"Every few hundred years in Western history there occurs a sharp transformation. Within a few short decades, society - in its world view, its basic values, its social and political structures, its arts, its key institutions - rearranges itself. . We are currently living through such a transformation."
Peter Drucker, Post-Capitalist Society
“Because something is happening here
But you don't know what it is
Do you, Mister Jones?”
--Bob Dylan, Ballad of a Thin Man
Do you have a deep commitment to the preservation of our environment? Do you place a high value on your psychological and spiritual growth?
Are you unhappy with both the Democrats and Republicans, and long for political candidates who are willing to work for the common good?
Do you have a positive vision of the future? Are you actively working to improve your community?
If you answered "yes" to these questions, then you are probably a Cultural Creative. (Visit www.culturalcreatives.org to take the Cultural Creative quiz)
After 13 years of research on values and lifestyles, Paul Ray coined the term "Cultural Creatives" to describe the people who are literally creating a new culture in America. In their groundbreaking book, "The Cultural Creatives: How 50 Million People Are Changing the World," Ray and co-author Sherry Anderson describe how 26 percent of adults in the United States have undergone a dramatic shift in their values and the way in which they live their lives in just the past few decades.
Through the convergence of social movements - peace, civil rights, women's rights, gay liberation, environmental and others - and personal consciousness movements - Gestalt therapy, bodywork, experiential workshops, meditation, etc. - the Cultural Creative subculture has emerged.
With a strong sense of the sacred in nature, a commitment to spiritual and psychological growth and a willingness to support ecological sustainability, Cultural Creatives desire to live their lives congruent with their deepest beliefs. Yet this entire social phenomenon has taken place beneath the mass media's radar.
In addition to the Cultural Creatives, Ray and Anderson contend that there are two other large subcultures in America: the Moderns, today's dominant culture, weighing in at approximately 50 percent of the U.S. adult population; and the Traditionals, social conservatives who comprise the remaining one-fourth of our adult populace.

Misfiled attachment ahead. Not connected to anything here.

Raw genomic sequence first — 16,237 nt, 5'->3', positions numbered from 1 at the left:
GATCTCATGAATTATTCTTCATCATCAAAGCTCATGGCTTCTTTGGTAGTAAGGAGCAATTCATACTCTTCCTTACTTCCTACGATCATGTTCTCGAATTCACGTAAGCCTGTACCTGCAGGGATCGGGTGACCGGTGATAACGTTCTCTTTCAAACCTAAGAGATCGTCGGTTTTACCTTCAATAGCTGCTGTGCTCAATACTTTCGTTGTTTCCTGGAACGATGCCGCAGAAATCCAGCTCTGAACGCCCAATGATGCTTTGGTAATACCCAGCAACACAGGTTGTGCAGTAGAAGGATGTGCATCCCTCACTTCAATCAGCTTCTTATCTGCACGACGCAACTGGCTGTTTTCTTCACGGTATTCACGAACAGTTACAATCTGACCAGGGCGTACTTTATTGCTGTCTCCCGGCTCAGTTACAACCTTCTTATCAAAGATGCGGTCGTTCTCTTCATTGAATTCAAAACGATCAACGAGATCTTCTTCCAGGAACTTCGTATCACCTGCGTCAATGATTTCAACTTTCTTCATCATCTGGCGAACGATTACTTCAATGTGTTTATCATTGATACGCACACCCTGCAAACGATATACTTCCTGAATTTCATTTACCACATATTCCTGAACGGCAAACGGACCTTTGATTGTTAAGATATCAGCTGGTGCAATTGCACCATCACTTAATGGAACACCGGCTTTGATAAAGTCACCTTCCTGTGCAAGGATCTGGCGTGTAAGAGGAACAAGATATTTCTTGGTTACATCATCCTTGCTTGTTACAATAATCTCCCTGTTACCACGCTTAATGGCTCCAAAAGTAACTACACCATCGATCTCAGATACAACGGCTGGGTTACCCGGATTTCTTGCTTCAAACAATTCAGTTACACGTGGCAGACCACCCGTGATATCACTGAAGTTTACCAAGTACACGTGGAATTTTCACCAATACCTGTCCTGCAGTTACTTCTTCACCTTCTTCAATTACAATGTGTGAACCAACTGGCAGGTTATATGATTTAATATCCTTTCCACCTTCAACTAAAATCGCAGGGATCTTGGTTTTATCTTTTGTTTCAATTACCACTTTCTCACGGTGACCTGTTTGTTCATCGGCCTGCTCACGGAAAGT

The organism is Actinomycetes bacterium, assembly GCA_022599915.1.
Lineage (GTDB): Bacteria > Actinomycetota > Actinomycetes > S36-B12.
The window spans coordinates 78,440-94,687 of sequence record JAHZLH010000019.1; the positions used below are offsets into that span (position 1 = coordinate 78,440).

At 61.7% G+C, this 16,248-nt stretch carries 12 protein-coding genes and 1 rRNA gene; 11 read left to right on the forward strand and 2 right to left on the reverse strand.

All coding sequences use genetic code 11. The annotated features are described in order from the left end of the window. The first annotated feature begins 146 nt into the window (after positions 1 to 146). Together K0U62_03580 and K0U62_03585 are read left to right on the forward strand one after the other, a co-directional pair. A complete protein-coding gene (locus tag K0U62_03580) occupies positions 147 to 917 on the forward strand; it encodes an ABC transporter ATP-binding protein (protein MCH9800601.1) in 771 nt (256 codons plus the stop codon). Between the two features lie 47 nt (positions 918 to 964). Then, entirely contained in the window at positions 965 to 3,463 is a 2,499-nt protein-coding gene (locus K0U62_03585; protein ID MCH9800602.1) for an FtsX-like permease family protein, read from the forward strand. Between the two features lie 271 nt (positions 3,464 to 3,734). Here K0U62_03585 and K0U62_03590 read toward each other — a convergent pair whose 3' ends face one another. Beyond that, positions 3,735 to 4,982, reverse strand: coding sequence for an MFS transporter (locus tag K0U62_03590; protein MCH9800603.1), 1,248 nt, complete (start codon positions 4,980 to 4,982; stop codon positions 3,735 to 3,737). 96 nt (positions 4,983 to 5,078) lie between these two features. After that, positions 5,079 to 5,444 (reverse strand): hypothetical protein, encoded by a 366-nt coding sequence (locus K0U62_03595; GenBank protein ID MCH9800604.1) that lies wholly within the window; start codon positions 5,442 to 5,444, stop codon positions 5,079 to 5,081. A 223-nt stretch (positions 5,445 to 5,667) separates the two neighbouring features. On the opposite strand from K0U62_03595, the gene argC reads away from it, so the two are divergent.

As a group, the Moderns value success, financial wealth, economic growth and technological progress; they are not overly altruistic or very concerned with living a spiritual life.
Both Presidents Bush fall into this category, as do Madonna and Bill Gates.
Traditionals, on the other hand, typically value patriarchy in family life, the Bible for personal guidance, the primacy of their religion, homogeneity and the freedom to carry arms. Jesse Helms, Dolly Parton and H.L. Hunt are all Traditionals.
To see a full expression of the Modern lifestyle all you have to do is turn on TV. Wear the latest styles, get the coolest new technology, emulate the rich and famous.
It's enough to drive Traditionals to Rush Limbaugh and Cultural Creatives to Bill Moyers, who is, by the way, a Cultural Creative as are Anita Roddick and former Asheville mayor Leni Sitnick.
Because their values are not reflected in the dominant culture, Cultural Creatives frequently lack a sense of their growing numbers and often feel isolated.
Nonetheless, when this subculture unites, it is a force to be reckoned with.
We are in the midst of an epic shift in American culture. And while some may become dispirited at its pace or with the violence and turmoil surrounding it, the transformation of our cultural paradigm is unfolding just as it should.
This groundswell of compassion, sustainability and justice cannot be contained. And now is the time for those who are willing to step into the unique role for which they were intended in its support.
A special thanks to Loyd and Ken Kinnett and Peter and Esther Fisher for helping to bring the Cultural Creative phenomenon into my consciousness. Bruce Mulkey's e-mail address is firstname.lastname@example.org.
©2001 ASHEVILLE CITIZEN-TIMES